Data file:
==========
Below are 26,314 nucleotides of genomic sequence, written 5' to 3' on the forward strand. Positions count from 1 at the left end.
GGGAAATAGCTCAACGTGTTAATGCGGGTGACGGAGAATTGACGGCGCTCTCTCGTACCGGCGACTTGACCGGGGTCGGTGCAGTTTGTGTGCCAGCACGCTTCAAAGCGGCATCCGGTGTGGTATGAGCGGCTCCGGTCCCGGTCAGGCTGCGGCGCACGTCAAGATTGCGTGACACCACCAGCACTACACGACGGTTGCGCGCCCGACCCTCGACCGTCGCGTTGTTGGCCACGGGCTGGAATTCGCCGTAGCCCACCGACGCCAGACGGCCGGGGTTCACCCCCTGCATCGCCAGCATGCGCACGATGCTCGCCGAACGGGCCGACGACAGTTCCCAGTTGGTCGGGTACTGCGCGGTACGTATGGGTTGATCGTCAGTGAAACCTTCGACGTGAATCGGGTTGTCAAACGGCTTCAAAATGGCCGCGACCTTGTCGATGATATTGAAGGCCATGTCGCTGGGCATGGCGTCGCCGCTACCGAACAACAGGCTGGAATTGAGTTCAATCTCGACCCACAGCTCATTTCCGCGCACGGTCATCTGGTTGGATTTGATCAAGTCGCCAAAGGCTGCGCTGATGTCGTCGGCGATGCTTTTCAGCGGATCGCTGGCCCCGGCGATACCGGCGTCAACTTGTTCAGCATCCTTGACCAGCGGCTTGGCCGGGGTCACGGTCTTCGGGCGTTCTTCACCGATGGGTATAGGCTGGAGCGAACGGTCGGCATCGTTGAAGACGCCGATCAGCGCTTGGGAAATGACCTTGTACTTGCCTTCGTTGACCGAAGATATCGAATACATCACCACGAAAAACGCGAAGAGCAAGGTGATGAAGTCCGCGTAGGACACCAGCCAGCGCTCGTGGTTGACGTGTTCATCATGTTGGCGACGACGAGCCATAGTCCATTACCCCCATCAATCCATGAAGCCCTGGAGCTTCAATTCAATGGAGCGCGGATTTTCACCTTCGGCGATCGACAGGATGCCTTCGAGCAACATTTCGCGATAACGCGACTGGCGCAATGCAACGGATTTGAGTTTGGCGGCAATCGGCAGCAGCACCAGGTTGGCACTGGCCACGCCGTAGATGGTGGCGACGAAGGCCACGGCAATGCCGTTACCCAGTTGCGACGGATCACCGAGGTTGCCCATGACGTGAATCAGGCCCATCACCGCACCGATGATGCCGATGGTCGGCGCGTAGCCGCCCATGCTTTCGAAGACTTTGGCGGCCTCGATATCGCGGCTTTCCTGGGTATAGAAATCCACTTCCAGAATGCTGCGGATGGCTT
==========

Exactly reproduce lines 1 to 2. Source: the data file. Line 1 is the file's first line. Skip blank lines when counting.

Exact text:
Below are 26,314 nucleotides of genomic sequence, written 5' to 3' on the forward strand. Positions count from 1 at the left end.
GGGAAATAGCTCAACGTGTTAATGCGGGTGACGGAGAATTGACGGCGCTCTCTCGTACCGGCGACTTGACCGGGGTCGGTGCAGTTTGTGTGCCAGCACGCTTCAAAGCGGCATCCGGTGTGGTATGAGCGGCTCCGGTCCCGGTCAGGCTGCGGCGCACGTCAAGATTGCGTGACACCACCAGCACTACACGACGGTTGCGCGCCCGACCCTCGACCGTCGCGTTGTTGGCCACGGGCTGGAATTCGCCGTAGCCCACCGACGCCAGACGGCCGGGGTTCACCCCCTGCATCGCCAGCATGCGCACGATGCTCGCCGAACGGGCCGACGACAGTTCCCAGTTGGTCGGGTACTGCGCGGTACGTATGGGTTGATCGTCAGTGAAACCTTCGACGTGAATCGGGTTGTCAAACGGCTTCAAAATGGCCGCGACCTTGTCGATGATATTGAAGGCCATGTCGCTGGGCATGGCGTCGCCGCTACCGAACAACAGGCTGGAATTGAGTTCAATCTCGACCCACAGCTCATTTCCGCGCACGGTCATCTGGTTGGATTTGATCAAGTCGCCAAAGGCTGCGCTGATGTCGTCGGCGATGCTTTTCAGCGGATCGCTGGCCCCGGCGATACCGGCGTCAACTTGTTCAGCATCCTTGACCAGCGGCTTGGCCGGGGTCACGGTCTTCGGGCGTTCTTCACCGATGGGTATAGGCTGGAGCGAACGGTCGGCATCGTTGAAGACGCCGATCAGCGCTTGGGAAATGACCTTGTACTTGCCTTCGTTGACCGAAGATATCGAATACATCACCACGAAAAACGCGAAGAGCAAGGTGATGAAGTCCGCGTAGGACACCAGCCAGCGCTCGTGGTTGACGTGTTCATCATGTTGGCGACGACGAGCCATAGTCCATTACCCCCATCAATCCATGAAGCCCTGGAGCTTCAATTCAATGGAGCGCGGATTTTCACCTTCGGCGATCGACAGGATGCCTTCGAGCAACATTTCGCGATAACGCGACTGGCGCAATGCAACGGATTTGAGTTTGGCGGCAATCGGCAGCAGCACCAGGTTGGCACTGGCCACGCCGTAGATGGTGGCGACGAAGGCCACGGCAATGCCGTTACCCAGTTGCGACGGATCACCGAGGTTGCCCATGACGTGAATCAGGCCCATCACCGCACCGATGATGCCGATGGTCGGCGCGTAGCCGCCCATGCTTTCGAAGACTTTGGCGGCCTCGATATCGCGGCTTTCCTGGGTATAGAAATCCACTTCCAGAATGCTGCGGATGGCTT